The idea of mankind being trapped in a world where apes have managed to evolve and turn the tables by dominating humans has proven fascinating ever since Charlton Heston made the first “Planet of the Apes” movie nearly 50 years ago. The new “War for the Planet of the Apes” caps a prequel trilogy that shows how the ape-driven society fell into place, but while it’s undeniably well-made, its political and religious allegories are rather heavy-handed.
“War” begins two years after the end of the prior film, “Dawn of the Planet of the Apes,” with a group of human soldiers looking for ape leader Caesar in the midst of the woods where the apes have been in hiding. After an explosive firefight leads to the apes wiping out most of the troops, Caesar spares a few captured soldiers and sends them back to their leader with the message that if they stop pursuing them, peace will reign.
Instead of agreeing, that leader – known as The Colonel and played by a menacing Woody Harrelson in an obvious homage to Marlon Brando’s psychotic Col. Kurtz in “Apocalypse Now” – stages a night raid on the apes’ cave that kills Caesar’s wife and son. He manages to escape Caesar, who for the first time finds himself struggling with the kind of rage that made his former ape rival Koba unforgiving and evil in “Dawn.”
Knowing that they must find a new, distant home now that the soldiers have found their home, Ceasar sends his colony across a desert while embarking on his own mission to find and kill The Colonel. Accompanied by three of his closest confidantes, including the thoughtful orangutan Maurice, he journeys to find the former human-quarantine camp that The Colonel has turned into a base where thousands of apes are forced into slave labor.
Along the way, they team up with another talking ape who knows all about the base, and a young human girl who has been rendered speechless after contracting the simian virus that originally killed off most humans. They find that the enslaved apes are being forced to build a wall against an impending attack from Canadian forces who want to stop the evil Colonel’s ruthless command, setting up a string of both physical and philosophical confrontations.
“War” continues the thoughtful approach found in the new “Apes” trilogy, balancing epic battles with extensive sequences about the conflicting impulses between forgiveness and revenge, mercy and righteous anger. It’s rare to see a blockbuster-level movie explore these kinds of issues in such depth, and director Matt Reeves and his co-writer Mark Bomback (both returning from “Dawn”) should be commended on those fronts.
Yet the portrayal of Harrelson’s Colonel and the troops is often overbearing and laced with imagery that makes American troops unmitigated villains. In one scene, the national anthem is even blasted over the base’s loudspeakers while the soldiers threaten the apes and The Colonel watches with smug satisfaction.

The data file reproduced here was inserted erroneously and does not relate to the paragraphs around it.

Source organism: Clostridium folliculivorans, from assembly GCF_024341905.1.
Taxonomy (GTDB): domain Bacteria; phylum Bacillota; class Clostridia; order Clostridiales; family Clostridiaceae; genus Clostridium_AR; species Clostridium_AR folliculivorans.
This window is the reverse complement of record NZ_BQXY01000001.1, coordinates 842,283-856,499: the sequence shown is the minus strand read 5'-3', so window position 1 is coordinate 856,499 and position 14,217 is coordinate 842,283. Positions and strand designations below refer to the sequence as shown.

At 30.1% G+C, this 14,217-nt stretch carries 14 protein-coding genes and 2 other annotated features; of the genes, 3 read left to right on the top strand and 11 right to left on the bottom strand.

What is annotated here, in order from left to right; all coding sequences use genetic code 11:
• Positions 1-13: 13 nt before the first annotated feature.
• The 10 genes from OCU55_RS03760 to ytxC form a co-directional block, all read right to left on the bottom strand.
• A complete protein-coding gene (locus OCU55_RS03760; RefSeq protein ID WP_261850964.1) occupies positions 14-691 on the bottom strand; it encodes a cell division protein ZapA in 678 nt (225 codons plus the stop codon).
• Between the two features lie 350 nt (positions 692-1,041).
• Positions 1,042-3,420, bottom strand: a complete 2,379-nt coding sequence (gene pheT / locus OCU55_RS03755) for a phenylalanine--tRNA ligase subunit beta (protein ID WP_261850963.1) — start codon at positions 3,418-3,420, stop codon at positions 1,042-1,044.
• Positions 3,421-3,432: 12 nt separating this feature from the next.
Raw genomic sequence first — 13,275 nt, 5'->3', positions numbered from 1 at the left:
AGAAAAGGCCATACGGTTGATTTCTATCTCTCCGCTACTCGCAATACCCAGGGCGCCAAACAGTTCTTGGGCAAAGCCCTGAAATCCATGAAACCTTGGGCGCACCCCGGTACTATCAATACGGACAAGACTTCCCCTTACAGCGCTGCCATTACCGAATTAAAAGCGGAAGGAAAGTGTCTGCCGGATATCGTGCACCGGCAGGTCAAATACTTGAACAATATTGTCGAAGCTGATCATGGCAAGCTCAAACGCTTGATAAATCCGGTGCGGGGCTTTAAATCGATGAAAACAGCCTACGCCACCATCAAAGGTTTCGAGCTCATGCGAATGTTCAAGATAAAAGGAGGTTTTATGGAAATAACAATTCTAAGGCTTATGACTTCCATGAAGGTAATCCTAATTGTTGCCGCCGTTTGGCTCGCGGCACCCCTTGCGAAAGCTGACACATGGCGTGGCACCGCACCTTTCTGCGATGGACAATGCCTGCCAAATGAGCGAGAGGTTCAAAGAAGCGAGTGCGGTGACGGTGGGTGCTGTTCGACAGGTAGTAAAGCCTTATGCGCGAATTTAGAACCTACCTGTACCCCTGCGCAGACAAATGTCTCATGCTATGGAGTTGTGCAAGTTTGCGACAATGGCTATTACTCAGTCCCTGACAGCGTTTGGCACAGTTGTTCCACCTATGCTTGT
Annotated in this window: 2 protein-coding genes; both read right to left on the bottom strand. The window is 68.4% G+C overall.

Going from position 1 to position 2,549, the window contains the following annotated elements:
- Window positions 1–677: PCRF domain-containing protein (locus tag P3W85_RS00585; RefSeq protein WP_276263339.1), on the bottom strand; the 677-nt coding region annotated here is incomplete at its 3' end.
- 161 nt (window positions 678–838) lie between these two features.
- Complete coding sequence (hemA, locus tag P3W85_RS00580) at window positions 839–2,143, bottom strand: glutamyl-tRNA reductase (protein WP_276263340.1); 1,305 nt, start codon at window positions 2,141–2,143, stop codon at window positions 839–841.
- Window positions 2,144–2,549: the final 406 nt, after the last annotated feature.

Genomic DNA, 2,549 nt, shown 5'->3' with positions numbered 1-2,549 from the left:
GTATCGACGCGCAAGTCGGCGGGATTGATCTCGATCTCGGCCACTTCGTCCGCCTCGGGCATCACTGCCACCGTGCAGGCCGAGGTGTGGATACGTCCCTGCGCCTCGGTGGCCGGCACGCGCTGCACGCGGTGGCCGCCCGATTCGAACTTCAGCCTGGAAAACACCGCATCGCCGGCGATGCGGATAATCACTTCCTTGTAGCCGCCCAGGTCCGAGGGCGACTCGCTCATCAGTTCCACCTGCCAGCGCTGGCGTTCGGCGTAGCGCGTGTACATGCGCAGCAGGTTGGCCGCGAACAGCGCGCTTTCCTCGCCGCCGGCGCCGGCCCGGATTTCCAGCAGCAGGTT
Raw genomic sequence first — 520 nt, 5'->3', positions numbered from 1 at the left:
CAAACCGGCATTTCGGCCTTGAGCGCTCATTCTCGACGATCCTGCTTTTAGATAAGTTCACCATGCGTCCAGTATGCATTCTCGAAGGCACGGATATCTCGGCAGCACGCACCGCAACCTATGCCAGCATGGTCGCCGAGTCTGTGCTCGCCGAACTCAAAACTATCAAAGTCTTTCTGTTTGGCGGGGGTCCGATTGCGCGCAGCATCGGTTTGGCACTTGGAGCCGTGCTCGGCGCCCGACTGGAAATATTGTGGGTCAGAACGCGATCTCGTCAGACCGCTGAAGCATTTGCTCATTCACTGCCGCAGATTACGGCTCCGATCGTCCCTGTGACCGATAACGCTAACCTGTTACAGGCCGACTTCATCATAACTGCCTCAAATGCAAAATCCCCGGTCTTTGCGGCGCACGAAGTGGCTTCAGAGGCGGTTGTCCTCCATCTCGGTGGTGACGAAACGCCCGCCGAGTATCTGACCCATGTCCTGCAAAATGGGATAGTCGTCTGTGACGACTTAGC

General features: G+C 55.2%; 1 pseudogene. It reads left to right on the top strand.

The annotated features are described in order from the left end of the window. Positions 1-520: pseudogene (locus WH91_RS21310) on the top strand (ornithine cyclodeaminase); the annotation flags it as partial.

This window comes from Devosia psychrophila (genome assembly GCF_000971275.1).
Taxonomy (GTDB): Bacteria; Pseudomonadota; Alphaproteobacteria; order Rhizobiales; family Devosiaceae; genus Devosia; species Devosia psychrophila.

There are also some odd uses of Christian and biblical references, with Caesar and other apes tied to X-shaped wood that is a definite reminder of Jesus on the cross. The Colonel at one key point calls himself “the Alpha and the Omega.” A cross necklace is seen hanging in the background of his private quarters during one of his most threatening rants, which subtly adds to the effect of making an evil figure appear to be driven partly by his Christian beliefs.
That said, the effects that bring the monkeys to life are as stunning as ever, and Andy Serkis’ expressive eyes again bring an incredible emotional depth and soulfulness to Caesar. Steve Zahn adds another layer of emotion and some much-needed humor as the sweet and often overly eager “Bad Ape” - the moniker that the new talking ape gives himself because of what his former trainers called him.
Harrelson is effective as The Colonel, but his constant, calmly expressed contempt for the apes, and his attempts to torture Caesar and others, is often bleakly one-note. While “War” has long thoughtful sequences, the parts where apes are beaten, whipped or otherwise harmed and punished make this a film that is often grimly unpleasant.
“War” is a depressing downer for much of its 140-minute running time, which also makes it one of the summer’s longest films. “Rise” had the visceral thrill of apes rampaging through San Francisco and wreaking havoc on the Golden Gate Bridge, and “Dawn” had some incredible battle scenes between the apes as well as with the humans.
Here, the battle scenes are epically scaled, yet the overwhelming show of force by the military's equipment also makes it more tragic than thrilling. The results may be moving, but they are also often more morose than entertaining -- though if you’re in the mood for a deeper movie than the usual sci-fi or action films released from Hollywood, it is worth seeing.
While “War” doesn’t have much graphic violence, there are quite a few intense moments that definitely make this a movie for older teens and adults to watch, and would be too much for younger children to handle.